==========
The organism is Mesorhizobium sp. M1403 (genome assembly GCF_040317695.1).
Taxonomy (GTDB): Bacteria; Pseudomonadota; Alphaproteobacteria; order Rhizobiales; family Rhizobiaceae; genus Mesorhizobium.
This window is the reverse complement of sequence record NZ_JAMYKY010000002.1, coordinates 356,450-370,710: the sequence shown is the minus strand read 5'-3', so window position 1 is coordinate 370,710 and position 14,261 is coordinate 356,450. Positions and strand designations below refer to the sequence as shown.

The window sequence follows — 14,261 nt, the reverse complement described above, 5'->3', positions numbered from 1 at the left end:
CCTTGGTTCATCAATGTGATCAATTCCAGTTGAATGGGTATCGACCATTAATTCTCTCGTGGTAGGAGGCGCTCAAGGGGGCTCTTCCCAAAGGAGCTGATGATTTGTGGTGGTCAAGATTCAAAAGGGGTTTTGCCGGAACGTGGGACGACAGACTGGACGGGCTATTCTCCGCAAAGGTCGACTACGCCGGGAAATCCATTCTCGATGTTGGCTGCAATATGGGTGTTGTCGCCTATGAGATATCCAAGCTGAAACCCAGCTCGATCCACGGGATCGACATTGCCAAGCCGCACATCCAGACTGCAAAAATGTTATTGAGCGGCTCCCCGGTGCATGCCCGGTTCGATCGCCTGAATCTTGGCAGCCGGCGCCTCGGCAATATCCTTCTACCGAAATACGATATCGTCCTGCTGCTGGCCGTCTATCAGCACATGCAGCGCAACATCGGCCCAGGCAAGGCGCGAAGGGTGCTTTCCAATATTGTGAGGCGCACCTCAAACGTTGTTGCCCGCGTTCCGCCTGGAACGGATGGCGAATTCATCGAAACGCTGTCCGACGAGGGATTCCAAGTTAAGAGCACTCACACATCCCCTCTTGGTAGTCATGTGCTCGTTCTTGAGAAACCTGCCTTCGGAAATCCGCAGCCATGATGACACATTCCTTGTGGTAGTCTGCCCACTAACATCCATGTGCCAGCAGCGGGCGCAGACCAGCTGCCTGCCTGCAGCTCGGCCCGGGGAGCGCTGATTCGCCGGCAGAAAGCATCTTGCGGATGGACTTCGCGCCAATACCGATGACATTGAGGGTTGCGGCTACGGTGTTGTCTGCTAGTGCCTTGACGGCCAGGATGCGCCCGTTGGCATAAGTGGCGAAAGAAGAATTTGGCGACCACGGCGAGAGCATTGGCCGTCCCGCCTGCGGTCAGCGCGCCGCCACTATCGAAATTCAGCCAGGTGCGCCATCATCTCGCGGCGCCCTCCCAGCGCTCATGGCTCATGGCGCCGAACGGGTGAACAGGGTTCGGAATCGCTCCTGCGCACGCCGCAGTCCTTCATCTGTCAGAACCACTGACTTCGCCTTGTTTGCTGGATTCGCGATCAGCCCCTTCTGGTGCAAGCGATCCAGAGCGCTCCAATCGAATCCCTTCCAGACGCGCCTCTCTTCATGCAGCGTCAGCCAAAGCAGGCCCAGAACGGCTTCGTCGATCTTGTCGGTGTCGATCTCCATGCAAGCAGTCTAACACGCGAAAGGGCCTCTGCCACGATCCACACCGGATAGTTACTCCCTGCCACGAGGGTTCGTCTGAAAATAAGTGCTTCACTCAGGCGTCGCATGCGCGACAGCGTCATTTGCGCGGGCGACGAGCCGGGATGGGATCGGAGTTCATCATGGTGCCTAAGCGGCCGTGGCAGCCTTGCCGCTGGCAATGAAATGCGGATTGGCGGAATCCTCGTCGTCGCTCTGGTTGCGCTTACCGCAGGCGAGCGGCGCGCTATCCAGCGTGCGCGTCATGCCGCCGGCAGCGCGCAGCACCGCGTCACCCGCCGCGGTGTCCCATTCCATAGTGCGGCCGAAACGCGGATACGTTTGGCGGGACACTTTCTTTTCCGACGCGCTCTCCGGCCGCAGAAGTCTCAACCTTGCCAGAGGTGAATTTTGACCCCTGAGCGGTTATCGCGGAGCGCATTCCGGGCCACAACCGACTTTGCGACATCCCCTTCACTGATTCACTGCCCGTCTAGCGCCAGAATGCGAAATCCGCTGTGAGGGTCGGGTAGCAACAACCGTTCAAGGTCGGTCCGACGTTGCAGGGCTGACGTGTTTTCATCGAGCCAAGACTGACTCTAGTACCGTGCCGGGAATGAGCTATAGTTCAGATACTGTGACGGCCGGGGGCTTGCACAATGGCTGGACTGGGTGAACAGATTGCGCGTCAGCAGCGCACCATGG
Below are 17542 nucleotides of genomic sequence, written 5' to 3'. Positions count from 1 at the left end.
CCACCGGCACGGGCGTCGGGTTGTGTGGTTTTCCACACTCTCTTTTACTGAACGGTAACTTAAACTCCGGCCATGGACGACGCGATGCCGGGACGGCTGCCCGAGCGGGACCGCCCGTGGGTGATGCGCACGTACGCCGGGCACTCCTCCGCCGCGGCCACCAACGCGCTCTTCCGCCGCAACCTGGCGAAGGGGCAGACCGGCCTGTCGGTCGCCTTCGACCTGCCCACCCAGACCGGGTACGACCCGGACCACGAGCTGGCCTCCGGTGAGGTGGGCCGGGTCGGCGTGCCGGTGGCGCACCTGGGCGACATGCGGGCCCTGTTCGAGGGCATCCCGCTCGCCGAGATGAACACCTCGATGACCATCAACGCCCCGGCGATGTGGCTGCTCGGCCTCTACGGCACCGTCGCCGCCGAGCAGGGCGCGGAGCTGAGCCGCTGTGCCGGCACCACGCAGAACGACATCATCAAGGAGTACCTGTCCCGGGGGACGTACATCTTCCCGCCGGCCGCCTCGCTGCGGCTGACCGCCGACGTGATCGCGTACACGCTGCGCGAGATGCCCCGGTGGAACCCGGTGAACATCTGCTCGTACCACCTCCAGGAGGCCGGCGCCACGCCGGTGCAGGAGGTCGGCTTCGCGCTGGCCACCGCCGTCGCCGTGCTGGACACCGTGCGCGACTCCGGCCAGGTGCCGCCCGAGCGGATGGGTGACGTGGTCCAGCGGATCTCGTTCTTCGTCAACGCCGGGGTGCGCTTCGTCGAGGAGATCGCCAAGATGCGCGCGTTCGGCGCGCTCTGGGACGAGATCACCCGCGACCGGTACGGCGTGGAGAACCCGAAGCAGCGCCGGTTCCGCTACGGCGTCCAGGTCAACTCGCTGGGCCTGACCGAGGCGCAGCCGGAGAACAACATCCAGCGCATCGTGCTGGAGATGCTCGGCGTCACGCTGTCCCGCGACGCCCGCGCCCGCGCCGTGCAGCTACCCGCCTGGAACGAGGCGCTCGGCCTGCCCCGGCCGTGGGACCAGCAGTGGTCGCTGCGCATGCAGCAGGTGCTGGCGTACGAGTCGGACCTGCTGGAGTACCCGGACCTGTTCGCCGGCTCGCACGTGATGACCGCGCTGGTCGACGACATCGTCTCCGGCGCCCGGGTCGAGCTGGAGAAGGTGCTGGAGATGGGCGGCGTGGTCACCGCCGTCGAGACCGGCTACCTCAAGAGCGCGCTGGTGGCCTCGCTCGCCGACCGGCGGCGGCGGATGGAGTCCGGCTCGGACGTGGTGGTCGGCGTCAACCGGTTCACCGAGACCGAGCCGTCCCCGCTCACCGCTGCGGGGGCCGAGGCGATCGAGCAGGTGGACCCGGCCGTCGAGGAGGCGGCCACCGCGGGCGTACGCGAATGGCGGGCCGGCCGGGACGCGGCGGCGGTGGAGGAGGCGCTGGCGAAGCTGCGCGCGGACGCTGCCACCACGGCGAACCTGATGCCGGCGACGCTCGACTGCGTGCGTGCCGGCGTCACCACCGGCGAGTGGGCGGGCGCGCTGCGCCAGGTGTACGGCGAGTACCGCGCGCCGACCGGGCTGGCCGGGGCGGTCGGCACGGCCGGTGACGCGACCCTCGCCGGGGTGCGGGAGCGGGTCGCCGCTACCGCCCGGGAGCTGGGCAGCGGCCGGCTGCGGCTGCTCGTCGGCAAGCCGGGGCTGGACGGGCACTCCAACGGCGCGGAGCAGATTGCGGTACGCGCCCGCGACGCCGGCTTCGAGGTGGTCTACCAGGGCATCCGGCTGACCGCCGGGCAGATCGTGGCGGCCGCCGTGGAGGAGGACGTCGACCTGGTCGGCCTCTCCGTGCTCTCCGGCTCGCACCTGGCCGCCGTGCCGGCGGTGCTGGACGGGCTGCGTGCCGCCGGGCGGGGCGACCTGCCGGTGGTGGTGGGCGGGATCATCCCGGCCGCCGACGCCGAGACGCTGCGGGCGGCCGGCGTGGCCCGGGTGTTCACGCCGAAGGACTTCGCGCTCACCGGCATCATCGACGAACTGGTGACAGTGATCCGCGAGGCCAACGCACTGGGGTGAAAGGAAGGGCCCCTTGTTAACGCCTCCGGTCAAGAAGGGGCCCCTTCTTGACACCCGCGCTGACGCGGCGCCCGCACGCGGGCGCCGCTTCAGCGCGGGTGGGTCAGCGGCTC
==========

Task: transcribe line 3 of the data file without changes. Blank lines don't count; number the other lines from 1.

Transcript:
This window is the reverse complement of sequence record NZ_JAMYKY010000002.1, coordinates 356,450-370,710: the sequence shown is the minus strand read 5'-3', so window position 1 is coordinate 370,710 and position 14,261 is coordinate 356,450. Positions and strand designations below refer to the sequence as shown.